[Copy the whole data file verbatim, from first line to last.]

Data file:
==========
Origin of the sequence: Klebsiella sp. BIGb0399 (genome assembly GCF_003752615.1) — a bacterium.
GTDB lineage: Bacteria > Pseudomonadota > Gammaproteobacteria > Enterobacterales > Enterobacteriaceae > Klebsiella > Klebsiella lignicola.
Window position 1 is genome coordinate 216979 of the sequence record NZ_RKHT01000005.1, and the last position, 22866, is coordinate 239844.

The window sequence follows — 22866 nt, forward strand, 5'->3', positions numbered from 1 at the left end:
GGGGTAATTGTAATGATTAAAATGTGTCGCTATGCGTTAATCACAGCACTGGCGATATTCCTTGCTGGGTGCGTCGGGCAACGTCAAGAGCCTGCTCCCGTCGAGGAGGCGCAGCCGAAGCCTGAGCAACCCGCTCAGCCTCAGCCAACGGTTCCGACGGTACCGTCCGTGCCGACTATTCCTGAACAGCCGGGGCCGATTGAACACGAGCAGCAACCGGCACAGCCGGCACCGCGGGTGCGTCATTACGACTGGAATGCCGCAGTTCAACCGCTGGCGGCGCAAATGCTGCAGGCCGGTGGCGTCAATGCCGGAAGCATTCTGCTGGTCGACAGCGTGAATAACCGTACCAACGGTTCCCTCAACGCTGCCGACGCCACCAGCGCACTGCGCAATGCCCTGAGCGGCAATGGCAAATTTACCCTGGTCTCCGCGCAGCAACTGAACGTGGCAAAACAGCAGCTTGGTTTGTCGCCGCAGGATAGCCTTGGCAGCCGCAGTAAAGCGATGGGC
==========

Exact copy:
Origin of the sequence: Klebsiella sp. BIGb0399 (genome assembly GCF_003752615.1) — a bacterium.
GTDB lineage: Bacteria > Pseudomonadota > Gammaproteobacteria > Enterobacterales > Enterobacteriaceae > Klebsiella > Klebsiella lignicola.
Window position 1 is genome coordinate 216979 of the sequence record NZ_RKHT01000005.1, and the last position, 22866, is coordinate 239844.

The window sequence follows — 22866 nt, forward strand, 5'->3', positions numbered from 1 at the left end:
GGGGTAATTGTAATGATTAAAATGTGTCGCTATGCGTTAATCACAGCACTGGCGATATTCCTTGCTGGGTGCGTCGGGCAACGTCAAGAGCCTGCTCCCGTCGAGGAGGCGCAGCCGAAGCCTGAGCAACCCGCTCAGCCTCAGCCAACGGTTCCGACGGTACCGTCCGTGCCGACTATTCCTGAACAGCCGGGGCCGATTGAACACGAGCAGCAACCGGCACAGCCGGCACCGCGGGTGCGTCATTACGACTGGAATGCCGCAGTTCAACCGCTGGCGGCGCAAATGCTGCAGGCCGGTGGCGTCAATGCCGGAAGCATTCTGCTGGTCGACAGCGTGAATAACCGTACCAACGGTTCCCTCAACGCTGCCGACGCCACCAGCGCACTGCGCAATGCCCTGAGCGGCAATGGCAAATTTACCCTGGTCTCCGCGCAGCAACTGAACGTGGCAAAACAGCAGCTTGGTTTGTCGCCGCAGGATAGCCTTGGCAGCCGCAGTAAAGCGATGGGC